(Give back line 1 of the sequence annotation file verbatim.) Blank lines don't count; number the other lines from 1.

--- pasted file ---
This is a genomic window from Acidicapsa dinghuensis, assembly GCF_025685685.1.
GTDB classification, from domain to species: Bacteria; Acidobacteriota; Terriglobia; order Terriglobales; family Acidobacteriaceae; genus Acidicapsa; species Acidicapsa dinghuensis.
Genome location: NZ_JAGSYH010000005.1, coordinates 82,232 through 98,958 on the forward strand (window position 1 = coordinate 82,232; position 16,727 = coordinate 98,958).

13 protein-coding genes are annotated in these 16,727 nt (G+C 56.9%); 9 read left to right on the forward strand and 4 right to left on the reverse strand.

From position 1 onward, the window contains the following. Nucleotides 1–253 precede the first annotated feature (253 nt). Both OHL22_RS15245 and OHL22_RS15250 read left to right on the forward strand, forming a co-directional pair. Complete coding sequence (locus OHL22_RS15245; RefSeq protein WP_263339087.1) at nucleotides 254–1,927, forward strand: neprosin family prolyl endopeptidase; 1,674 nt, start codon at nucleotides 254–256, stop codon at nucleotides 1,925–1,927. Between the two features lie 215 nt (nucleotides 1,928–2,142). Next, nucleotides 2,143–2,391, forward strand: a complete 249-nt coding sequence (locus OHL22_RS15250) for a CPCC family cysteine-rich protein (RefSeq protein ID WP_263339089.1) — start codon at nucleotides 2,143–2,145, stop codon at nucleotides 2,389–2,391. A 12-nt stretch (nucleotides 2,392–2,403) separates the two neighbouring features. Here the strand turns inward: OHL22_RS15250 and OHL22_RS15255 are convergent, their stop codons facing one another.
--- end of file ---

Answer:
This is a genomic window from Acidicapsa dinghuensis, assembly GCF_025685685.1.